The Ninth Circuit’s decision is the latest in a series of actions attempting to identify the jurisdiction over Internet access services and Internet-based services.  As providers and regulators have struggled to identify the proper regulations applicable to such services, the Ninth Circuit’s decision could force significant shifts by both the FTC and FCC for at least a large segment of the industry.


Continue Reading Ninth Circuit Decision in AT&T “Throttling” Case May Reset Boundaries Between FTC and FCC Jurisdiction

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On November 16, 2015, the Federal Communications Commission (FCC) and the Federal Trade Commission (FTC) reached a Memorandum of Understanding (MOU) in which the two agencies agreed to engage in greater coordination and collaboration on consumer protection issues, with greater respect for each agency’s jurisdiction. The MOU comes at a time when both agencies are seeking to position themselves as protectors of consumers in the digital economy.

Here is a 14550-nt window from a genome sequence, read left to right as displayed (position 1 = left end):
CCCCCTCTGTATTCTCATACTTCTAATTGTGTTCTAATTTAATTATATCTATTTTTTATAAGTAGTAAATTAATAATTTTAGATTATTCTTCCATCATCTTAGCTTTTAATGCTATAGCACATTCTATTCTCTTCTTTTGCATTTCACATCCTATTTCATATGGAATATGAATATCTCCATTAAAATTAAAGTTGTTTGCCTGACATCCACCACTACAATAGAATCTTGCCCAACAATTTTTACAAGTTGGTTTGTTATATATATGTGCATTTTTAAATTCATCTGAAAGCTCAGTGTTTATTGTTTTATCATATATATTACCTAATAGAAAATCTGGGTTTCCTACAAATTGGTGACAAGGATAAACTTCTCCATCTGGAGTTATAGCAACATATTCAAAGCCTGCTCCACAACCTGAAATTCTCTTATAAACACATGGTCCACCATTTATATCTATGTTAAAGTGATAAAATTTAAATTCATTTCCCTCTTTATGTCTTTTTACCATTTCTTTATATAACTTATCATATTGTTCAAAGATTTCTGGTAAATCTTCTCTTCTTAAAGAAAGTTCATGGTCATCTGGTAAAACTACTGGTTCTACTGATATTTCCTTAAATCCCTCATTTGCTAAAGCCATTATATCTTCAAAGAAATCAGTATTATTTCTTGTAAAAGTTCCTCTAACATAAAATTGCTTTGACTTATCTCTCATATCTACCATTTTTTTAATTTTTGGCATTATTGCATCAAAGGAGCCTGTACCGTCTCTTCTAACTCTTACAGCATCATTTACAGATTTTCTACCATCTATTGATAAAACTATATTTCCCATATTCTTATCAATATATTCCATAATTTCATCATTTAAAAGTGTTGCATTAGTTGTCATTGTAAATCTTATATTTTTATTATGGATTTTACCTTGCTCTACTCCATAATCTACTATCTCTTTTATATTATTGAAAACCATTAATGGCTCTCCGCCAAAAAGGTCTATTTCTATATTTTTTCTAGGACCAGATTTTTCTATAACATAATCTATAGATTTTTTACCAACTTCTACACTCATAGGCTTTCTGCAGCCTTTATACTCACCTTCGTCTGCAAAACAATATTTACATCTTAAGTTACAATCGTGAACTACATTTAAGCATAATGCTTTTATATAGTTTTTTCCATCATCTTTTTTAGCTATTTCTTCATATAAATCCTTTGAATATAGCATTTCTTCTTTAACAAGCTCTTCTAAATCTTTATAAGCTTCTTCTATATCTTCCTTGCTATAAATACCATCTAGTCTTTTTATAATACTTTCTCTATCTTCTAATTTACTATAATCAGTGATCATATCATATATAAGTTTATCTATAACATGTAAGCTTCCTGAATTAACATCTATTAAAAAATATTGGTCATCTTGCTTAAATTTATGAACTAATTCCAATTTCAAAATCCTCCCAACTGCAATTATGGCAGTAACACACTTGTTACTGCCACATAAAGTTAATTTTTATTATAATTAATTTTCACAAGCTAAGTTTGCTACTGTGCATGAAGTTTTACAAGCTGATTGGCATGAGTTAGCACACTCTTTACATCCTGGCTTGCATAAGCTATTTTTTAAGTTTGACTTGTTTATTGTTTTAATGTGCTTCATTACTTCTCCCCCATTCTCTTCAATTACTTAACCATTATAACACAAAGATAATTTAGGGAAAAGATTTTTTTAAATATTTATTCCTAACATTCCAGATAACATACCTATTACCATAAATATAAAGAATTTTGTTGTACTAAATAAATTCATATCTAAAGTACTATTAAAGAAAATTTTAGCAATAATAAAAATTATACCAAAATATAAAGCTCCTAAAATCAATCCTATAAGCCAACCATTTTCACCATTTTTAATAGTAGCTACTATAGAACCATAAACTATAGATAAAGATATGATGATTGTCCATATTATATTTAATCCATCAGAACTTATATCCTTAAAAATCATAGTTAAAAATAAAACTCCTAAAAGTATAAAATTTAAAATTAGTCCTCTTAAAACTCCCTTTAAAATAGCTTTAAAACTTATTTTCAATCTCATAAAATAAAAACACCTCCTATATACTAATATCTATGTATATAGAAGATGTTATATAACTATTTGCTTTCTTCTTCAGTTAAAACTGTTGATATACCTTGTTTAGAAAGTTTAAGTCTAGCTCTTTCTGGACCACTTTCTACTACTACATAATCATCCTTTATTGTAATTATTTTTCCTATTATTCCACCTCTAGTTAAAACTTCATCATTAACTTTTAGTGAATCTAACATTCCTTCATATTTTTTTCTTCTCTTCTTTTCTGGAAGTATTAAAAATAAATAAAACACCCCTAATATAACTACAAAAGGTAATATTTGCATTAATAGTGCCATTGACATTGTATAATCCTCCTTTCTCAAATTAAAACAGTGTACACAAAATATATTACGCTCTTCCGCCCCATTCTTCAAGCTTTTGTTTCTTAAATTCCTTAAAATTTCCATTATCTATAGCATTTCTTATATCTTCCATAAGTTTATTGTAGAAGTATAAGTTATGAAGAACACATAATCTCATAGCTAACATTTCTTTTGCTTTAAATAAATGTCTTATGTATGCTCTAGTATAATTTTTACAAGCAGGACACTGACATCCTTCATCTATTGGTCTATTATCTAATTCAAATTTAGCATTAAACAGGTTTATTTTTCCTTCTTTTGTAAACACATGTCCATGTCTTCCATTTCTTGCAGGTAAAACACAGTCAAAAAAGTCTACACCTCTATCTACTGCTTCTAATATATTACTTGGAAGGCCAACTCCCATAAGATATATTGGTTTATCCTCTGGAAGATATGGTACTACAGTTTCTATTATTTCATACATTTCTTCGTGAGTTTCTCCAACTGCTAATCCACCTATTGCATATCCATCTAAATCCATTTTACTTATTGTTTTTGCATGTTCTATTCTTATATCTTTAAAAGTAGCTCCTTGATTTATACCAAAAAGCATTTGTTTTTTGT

Continue Reading FCC and FTC Reach Consumer Protection Memorandum of Understanding (MOU): Agencies Promise Cooperation, Express Shared Jurisdiction over Carrier Activities

Modern mobile devicesOn March 31st, a federal judge in California District Court issued an Order denying AT&T’s motion to dismiss the Federal Trade Commission’s (FTC’s) lawsuit against the company concerning its advertising and business practices for its mobile wireless data plans.  This case presented an increasingly common question concerning the dividing line between jurisdiction of the FTC and the Federal Communications Commission (“FCC”) over activities of telecommunications companies.  With the order, the FTC’s case against AT&T will now move forward on the merits. 
Continue Reading “Throttled” Motion to Dismiss; FTC Case Against AT&T for “Unlimited” Data Promises Continues